Let’s illustrate the theory with an example and assume that our company is planning to launch some meal subscription plans. We want to conduct research to understand how this product should be designed.
Our research question might look like this: How do people plan their meals for the week?
Based on that, our research goals might look like these:
- Uncover people’s decision-making process behind meal planning
- Learn about the current tools they use and any pain points and frustrations they face
- Understand their goals and motivations for meal planning
Looking at customer data, we realise that new subscriptions are highest around August-September, but subscription cancellations and pauses occur around November-December. Although no one knows the reason(s) behind these data trends, you now have some ideas of questions you can ask in your discussion guide!
Our user interviews indicate that most people have recipes in mind first before they go grocery shopping, but some people only decide on the ingredients to buy after seeing what is on sale. We also find that two frustrations people face with meal subscription kits is the lack of instructions on basic cooking terminology (what on earth is medium heat versus high heat?) and the inability to see what meal subscription kits on a long time horizon (people want to be able to plan on a monthly, not just a weekly basis). We also find that people hit pause on their subscriptions around November-December because they are travelling or hosting friends from out of town.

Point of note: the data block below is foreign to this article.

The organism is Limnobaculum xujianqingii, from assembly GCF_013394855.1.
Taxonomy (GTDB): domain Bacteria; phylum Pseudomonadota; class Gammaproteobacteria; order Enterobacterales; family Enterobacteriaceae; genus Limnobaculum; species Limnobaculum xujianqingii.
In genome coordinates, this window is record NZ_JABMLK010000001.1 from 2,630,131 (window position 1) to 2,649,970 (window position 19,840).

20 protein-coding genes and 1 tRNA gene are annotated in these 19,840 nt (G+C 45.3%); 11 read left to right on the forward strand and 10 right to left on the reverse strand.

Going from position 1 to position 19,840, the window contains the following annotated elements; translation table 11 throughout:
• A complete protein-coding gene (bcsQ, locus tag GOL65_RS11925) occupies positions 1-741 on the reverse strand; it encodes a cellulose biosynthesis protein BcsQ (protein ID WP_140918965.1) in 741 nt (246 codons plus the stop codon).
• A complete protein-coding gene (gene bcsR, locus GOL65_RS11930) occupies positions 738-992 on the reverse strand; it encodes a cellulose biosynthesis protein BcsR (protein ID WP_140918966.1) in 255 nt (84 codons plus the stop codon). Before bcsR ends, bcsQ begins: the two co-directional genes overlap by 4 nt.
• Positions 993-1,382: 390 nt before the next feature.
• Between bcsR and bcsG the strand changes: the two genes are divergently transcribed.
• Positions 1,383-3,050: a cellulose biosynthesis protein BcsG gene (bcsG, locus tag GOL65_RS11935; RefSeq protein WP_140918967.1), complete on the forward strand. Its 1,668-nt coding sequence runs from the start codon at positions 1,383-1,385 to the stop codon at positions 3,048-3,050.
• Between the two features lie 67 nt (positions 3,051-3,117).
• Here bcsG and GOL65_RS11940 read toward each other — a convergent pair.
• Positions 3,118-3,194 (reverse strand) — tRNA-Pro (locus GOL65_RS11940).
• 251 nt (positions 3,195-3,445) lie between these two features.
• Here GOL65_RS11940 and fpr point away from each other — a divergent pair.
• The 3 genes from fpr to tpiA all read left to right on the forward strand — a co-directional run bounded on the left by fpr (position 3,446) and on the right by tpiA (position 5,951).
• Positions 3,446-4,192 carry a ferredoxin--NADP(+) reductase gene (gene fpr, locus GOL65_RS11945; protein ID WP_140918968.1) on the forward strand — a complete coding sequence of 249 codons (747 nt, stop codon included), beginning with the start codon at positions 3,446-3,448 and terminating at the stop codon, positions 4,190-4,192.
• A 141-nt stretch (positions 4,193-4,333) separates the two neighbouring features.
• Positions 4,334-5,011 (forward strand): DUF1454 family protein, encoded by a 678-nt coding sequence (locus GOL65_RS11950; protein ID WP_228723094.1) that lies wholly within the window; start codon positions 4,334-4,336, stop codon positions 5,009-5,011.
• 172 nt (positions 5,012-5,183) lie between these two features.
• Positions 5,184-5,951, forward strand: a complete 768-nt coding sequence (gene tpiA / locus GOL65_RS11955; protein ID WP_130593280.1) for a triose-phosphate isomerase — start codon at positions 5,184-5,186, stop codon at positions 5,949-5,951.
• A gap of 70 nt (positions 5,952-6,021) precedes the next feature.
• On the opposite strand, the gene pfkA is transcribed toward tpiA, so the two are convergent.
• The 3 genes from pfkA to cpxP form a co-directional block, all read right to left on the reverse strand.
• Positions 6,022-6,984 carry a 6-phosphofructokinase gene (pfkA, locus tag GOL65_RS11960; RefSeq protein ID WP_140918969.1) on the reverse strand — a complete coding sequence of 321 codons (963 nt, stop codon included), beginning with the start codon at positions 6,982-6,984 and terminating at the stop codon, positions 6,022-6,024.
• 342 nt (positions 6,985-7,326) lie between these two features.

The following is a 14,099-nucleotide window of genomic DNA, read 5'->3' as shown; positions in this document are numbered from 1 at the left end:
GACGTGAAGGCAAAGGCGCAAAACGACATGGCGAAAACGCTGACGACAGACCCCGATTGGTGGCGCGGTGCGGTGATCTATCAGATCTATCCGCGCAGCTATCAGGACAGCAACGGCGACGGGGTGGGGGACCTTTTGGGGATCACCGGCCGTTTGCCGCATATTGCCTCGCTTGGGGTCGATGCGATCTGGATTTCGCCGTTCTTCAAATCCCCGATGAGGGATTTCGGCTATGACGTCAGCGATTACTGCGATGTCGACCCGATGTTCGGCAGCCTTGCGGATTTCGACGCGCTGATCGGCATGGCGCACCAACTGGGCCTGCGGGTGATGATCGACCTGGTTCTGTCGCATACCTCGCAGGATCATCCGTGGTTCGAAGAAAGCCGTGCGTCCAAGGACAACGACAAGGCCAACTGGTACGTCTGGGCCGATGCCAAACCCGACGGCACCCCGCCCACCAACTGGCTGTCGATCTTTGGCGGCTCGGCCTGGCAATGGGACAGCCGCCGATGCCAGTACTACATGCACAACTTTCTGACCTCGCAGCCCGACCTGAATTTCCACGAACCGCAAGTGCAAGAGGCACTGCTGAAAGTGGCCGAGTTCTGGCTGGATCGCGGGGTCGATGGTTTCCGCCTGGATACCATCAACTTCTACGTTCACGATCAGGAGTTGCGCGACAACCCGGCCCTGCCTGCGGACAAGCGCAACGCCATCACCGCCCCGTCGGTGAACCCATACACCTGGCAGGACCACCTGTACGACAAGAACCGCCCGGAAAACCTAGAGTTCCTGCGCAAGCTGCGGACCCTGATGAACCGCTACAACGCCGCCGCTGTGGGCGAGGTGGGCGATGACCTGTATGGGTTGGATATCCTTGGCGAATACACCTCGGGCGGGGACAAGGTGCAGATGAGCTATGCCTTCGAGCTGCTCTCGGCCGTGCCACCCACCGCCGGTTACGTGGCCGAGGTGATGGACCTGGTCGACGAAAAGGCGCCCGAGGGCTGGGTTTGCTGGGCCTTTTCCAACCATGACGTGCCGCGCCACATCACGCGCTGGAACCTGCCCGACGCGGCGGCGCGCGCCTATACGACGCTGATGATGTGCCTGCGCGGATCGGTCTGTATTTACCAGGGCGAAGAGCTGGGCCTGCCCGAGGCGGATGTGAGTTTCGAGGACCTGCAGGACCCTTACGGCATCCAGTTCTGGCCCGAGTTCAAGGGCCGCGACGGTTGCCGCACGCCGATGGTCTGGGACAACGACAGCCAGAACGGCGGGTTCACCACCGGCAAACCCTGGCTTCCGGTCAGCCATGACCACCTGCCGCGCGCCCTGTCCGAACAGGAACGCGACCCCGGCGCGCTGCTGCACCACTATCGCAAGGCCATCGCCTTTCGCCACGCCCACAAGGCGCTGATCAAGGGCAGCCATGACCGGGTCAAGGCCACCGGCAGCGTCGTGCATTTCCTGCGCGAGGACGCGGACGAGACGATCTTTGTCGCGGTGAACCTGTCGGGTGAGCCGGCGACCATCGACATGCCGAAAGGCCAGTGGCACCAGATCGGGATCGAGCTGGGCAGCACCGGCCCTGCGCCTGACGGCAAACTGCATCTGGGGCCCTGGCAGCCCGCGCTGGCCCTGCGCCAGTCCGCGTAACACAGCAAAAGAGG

Now, we can validate these findings at a wider scale, with surveys sent out to screened participants who both grocery shop and subscribe to meal plans. Some questions we could ask include:
- What is the biggest frustration you face with meal subscriptions?
- Lack of instructions on basic cooking terminology
- Not being able to see what meals are offered on a monthly basis
- Can’t change my plans easily
- What is the main reason for you pausing meal subscriptions?
- Hosting friends from out of town
- Not interested in the current meal-plan line-up
- Which method best describes how you shop for food?
- I plan what recipes I want to cook first before grocery shopping.
- I look at online ads to see what’s on sale, then plan my recipes and grocery shop.
- I go to a grocery shop, see what’s on sale, and then plan my recipes from that.
- I have an idea of recipes I want to make, but make adjustments based on what I see on sale when I go into a store.
- I have no plan, I just buy whatever ingredient looks good.
From our survey, we find that not being able to see what plans are offered on a monthly basis is the biggest frustration and this aligns with our landscape analysis, which shows that all current companies only offer meal subscription plans on a weekly basis. We also find that most people pause meal subscriptions because they are travelling.
These lead to two exciting research possibilities. We can design a variety of meal subscription plans (monthly and biweekly) to better determine the most popular prices and subscription content. We also have a new UX product strategy to explore – could we partner with Airbnb to offer curated meal kits with local ingredients for various travel destinations?